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I read Why doesn't .bashrc run automatically? about sourcing .bash_profile from .bashrc and adjusted my config to match this. I am using iTerm2 as my terminal.

Unfortunately, when I do this, my MacVim shell breaks - backspace doesn't work and I have strange characters all over the place. Note the characters?1034h before the prompt and the K that appears when hitting the backspace key.

enter image description here

My .bash_profile:

source ~/.bashrc

My .bashrc:

alias ll='ls -al'
# Set CLICOLOR if you want Ansi Colors in iTerm2
export CLICOLOR=1

# Set colors to match iTerm2 Terminal Colors
export TERM=xterm-256color

If copy the settings from .bashrc into .bash_profile and delete .bashrc then the shell in MacVim works fine.

Any idea why MacVim shell breaks sourcing .bash_profile from .bashrc?

  • They look like color codes. – mostruash Dec 29 '16 at 17:52
  • @mostruash I understand what the .bashrc/.bash_profile is doing, I just don't get why sourcing 'bashrc from bash_profile breaks macvim – user783836 Dec 29 '16 at 18:07
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    before you start macvim what does echo $TERM show in both cases – user151019 Dec 29 '16 at 18:09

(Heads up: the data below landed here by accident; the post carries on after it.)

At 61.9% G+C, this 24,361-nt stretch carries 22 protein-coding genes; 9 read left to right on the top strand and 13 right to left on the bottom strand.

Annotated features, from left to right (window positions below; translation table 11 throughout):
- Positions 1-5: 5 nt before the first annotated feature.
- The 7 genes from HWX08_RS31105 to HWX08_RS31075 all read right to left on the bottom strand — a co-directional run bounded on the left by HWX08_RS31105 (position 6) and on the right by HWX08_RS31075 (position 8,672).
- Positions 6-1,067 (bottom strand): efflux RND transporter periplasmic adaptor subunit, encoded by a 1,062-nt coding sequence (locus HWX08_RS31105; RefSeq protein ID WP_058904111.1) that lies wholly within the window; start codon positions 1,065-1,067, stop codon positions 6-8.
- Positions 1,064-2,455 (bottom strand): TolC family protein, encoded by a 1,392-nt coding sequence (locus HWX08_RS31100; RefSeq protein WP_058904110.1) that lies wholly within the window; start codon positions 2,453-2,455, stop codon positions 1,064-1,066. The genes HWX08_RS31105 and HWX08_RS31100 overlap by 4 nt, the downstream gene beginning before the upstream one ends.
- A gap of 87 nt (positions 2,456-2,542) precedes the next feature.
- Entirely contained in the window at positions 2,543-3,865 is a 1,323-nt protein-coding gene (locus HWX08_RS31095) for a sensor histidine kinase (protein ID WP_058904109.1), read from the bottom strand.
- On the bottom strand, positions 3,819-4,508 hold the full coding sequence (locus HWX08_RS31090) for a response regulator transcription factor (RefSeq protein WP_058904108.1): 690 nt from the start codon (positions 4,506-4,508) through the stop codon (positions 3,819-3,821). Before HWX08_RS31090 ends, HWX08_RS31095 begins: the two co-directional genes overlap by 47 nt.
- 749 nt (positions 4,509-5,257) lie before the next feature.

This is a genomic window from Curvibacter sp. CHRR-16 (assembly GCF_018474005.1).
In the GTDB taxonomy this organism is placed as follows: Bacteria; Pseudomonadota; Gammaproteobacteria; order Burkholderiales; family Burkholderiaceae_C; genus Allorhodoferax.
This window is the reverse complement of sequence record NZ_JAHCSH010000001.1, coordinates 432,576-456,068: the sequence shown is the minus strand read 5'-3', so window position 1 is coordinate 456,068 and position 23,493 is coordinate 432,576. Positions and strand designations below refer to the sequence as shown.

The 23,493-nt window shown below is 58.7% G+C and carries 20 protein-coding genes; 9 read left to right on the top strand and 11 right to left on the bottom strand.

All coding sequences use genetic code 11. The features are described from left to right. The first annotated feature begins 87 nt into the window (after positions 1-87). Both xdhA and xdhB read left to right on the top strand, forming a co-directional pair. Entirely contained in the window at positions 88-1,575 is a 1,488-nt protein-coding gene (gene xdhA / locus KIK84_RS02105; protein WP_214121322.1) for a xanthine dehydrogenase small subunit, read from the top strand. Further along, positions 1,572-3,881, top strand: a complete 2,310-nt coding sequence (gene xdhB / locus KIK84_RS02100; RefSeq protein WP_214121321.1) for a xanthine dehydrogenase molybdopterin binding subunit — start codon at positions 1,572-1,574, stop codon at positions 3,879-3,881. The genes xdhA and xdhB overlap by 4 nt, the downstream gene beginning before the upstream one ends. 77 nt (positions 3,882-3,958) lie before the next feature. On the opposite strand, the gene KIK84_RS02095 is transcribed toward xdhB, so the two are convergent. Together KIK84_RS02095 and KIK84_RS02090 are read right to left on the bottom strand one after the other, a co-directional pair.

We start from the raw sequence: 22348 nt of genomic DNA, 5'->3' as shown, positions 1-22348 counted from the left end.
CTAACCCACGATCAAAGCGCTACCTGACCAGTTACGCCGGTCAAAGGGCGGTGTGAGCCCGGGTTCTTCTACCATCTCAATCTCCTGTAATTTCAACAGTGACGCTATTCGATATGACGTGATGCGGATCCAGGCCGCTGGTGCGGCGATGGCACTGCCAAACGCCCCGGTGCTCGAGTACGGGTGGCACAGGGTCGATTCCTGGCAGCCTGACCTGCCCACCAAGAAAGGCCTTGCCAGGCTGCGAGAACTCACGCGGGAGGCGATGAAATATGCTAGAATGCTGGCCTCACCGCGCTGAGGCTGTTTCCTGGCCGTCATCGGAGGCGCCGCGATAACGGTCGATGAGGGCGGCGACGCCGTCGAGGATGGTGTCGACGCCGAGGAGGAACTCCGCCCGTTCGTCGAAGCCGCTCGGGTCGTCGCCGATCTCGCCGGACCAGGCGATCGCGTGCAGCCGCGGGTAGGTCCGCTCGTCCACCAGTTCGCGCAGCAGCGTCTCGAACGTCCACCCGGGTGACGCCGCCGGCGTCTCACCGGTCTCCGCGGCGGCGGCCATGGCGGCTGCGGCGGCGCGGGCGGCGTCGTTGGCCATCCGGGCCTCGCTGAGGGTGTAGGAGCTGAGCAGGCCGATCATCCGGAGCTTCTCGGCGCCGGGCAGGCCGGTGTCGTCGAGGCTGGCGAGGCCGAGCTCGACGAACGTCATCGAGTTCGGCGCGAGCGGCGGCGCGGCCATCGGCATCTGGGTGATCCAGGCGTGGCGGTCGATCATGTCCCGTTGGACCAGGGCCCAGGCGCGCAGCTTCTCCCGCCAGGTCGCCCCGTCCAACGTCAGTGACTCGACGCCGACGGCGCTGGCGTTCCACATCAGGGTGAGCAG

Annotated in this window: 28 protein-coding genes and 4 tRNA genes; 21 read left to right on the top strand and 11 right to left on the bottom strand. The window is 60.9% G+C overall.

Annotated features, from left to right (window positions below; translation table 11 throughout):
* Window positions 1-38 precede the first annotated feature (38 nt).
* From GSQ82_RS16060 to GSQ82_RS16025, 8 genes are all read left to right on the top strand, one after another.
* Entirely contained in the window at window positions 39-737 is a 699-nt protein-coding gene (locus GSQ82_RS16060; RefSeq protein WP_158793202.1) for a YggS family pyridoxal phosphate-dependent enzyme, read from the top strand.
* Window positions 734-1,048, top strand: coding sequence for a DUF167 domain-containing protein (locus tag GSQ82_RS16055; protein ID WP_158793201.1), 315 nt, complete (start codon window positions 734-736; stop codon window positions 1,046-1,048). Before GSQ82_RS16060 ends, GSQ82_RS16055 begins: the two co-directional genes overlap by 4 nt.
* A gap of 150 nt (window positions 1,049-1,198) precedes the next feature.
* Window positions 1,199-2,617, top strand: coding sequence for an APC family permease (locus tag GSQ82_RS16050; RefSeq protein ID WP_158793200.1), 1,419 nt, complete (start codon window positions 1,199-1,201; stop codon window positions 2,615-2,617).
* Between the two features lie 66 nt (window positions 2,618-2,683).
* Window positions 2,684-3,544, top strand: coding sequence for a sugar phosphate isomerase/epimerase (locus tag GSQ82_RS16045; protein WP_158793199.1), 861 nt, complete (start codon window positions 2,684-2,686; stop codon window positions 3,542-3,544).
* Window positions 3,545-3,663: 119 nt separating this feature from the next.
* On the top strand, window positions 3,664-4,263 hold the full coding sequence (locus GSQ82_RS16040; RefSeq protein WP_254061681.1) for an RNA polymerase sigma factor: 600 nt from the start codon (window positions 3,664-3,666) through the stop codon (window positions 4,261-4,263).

• Also, what does echo $TERM show when called from within the shell spawned by macvim, again in both cases? – nohillside Dec 29 '16 at 18:10
  • I'm just giving a hint, are you sure that you put that CLICOLOR into your bash profile? If you copy bashrc content into bash profile without skipping anything, then I have no idea. Good luck. – mostruash Dec 29 '16 at 18:11
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According to https://stackoverflow.com/questions/11676026/macvim-shell-sh-only-displays-character-codes-escape-sequences the initial ?1034h characters are the colour codes I've set up in my .bashrc.

When calling echo $TERM from macvim the result is dumb. It looks like the terminal is unable to interpret certain escape sequences.

Details on how to adjust the .bashrc to accommodate (taken from https://stackoverflow.com/a/11676355/783836):

If you would like to use a color prompt on the command line, but not in MacVim you can fix this in ~/.bashrc by setting PS1 differently when inside vim (from [here][1])

if [ $VIM ]; then
        export PS1='\h:\w\$ '
fi

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